Human encounter Frank: I was in the (U.S.) army in Frankfurt and years later, a civilian, I was visiting and in the neighborhood of a bar I used to frequentMessage 1 of 1 , Dec 1 12:32 PMView Source
Frank: I was in the (U.S.) army in Frankfurt and years later, a civilian,
I was visiting and in the neighborhood of a bar I used to frequent
there, so I stopped in for a potent German beer and to see if it had
changed. Not much had changed, except there were fewer Americans and
more Germans. Why? "It's the exchange rate, stupid." I got to talking
to an American Indian - a sergeant who also acted as bouncer for free
beer. He told me some Indian stories and I asked him if he'd read the
Castañeda books. He said he had, I asked if he thought they were true.
Yes and no, he said, and didn't seem to want to say more, but I
insisted. He said what Castañeda wrote was true, but that he had
participated was not true. "No white man could have survived that."
He said he was the tribal chief's son, but that didn't make him chief
automatically, the elders or maybe he said the medicine man, or both,
decided that. And the chief should be a warrior, which is why he'd
joined the army. He'd been to Vietnam, but hadn't been wounded the
first time, so he volunteered for a second tour and was wounded - all
of which made his election as chief a sure thing. He only had a year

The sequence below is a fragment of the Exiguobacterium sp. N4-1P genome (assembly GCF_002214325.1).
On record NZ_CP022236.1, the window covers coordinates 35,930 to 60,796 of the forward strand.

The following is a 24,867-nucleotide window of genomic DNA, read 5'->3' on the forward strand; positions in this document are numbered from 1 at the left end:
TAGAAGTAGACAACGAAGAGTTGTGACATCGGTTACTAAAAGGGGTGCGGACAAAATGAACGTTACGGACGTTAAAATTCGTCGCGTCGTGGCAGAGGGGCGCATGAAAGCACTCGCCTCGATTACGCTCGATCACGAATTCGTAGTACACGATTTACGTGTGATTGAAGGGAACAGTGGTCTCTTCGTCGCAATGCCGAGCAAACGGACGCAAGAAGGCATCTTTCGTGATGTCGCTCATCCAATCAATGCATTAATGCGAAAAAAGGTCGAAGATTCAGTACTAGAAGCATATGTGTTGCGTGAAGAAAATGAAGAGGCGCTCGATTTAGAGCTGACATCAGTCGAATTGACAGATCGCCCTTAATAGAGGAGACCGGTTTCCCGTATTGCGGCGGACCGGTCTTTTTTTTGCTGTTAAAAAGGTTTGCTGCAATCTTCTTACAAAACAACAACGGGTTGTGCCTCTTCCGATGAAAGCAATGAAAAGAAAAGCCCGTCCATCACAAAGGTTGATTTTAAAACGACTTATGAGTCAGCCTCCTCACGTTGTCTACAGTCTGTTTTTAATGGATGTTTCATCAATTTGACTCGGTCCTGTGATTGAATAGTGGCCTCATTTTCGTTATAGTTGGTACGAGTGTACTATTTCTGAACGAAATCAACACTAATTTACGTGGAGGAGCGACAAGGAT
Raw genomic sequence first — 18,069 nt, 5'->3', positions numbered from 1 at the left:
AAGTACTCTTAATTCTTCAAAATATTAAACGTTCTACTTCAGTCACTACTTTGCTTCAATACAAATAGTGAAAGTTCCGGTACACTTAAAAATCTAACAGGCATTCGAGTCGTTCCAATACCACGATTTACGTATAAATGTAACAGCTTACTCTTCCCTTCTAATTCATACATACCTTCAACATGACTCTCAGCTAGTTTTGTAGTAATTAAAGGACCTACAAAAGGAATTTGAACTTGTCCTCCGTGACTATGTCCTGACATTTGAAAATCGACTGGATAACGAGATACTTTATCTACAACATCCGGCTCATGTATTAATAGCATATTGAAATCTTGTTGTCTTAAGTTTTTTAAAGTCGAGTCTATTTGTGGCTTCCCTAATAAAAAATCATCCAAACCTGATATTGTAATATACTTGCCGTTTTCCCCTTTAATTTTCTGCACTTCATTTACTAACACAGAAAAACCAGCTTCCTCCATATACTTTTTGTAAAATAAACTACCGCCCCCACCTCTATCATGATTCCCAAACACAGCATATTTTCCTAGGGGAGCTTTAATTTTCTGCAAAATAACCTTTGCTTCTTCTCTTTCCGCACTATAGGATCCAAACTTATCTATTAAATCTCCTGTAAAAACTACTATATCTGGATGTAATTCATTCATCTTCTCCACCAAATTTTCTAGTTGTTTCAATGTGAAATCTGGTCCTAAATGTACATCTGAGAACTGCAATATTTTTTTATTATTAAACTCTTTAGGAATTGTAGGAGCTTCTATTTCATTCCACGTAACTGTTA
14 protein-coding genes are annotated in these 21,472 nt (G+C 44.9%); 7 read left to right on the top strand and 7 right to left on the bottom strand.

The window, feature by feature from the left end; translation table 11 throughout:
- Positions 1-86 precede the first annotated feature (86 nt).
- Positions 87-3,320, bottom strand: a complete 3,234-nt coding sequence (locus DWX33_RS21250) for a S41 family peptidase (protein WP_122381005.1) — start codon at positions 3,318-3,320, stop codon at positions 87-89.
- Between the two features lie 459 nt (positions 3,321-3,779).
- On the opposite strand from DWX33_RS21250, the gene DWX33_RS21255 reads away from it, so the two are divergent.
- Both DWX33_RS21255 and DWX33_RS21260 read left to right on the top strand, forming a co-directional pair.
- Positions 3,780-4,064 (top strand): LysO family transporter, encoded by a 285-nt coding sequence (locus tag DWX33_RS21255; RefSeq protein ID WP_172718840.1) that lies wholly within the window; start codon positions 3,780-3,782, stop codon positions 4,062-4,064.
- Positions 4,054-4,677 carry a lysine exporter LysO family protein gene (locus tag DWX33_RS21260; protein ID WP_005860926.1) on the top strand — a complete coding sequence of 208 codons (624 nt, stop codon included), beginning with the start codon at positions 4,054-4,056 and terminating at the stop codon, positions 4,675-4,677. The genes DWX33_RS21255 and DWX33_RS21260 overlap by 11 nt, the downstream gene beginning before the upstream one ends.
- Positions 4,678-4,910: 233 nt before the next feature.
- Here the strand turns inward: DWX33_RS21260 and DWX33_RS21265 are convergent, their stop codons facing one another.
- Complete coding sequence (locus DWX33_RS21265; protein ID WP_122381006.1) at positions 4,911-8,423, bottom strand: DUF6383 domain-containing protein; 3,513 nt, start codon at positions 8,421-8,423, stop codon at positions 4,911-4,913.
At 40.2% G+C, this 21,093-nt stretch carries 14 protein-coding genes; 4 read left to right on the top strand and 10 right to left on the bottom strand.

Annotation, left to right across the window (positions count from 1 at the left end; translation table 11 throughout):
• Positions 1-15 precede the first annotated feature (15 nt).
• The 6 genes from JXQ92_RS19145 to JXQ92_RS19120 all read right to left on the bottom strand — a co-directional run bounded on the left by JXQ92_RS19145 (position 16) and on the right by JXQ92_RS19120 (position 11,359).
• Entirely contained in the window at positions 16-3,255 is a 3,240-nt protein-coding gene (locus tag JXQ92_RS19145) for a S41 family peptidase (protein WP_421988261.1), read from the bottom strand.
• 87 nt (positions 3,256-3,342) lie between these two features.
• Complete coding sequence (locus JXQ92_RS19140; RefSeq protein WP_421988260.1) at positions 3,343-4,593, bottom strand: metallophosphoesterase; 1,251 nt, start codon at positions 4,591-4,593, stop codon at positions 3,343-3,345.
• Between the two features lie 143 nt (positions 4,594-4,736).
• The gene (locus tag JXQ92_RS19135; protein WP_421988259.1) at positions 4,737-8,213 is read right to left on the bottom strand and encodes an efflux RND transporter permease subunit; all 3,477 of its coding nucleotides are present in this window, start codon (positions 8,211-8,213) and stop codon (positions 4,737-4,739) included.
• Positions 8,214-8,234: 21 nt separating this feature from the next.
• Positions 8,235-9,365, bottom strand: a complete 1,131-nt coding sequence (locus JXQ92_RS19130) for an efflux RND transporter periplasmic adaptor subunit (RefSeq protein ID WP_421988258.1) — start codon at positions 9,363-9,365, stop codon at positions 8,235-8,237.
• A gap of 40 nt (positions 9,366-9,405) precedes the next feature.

or two till retirement, when he would return to the tribe. And with
his retirement pay he wouldn't have to depend on the tribe's meager
resources.(This was a long time ago, so I don't remember which tribe
or many details of the conversation.) Being chief wasn't easy, he
said, there were many problems. I told him about Steiner's threefold
society idea and he thought it was great. He offered me the position
of chief adviser, something like secretary of state. I was on my third
beer, so I think I accepted, or at least said I would seriously
consider it. Maybe I missed a big chance.
Ottmar: A nice story a piece of literary miniatur -the content, the plot and talk and the human encounter. I know from experience that we are often not awake enough when we meet another person, we are not aware what karma, what the spiritual world wants to tell us.
Gerhard von Beckerath gave me a good example of how to live the mystery of human encounter. When I said that I didn't consider the Chr.Conf. as the 3 rd call he reacted very openly. He obviously had never thought of it that way (I know I'm pretty alone with this idea.) but he listened, he didn't agree or disagree, he just listened openly, he was the living example of the attitude: what does the spiritual world want to tell or show me through this person.
Most people react in this way: Even before you finish your sentence the other side already thinks of arguments against, how to answer best, the mind isn't silent and doesn't really listen. A clear inner image can't be formed.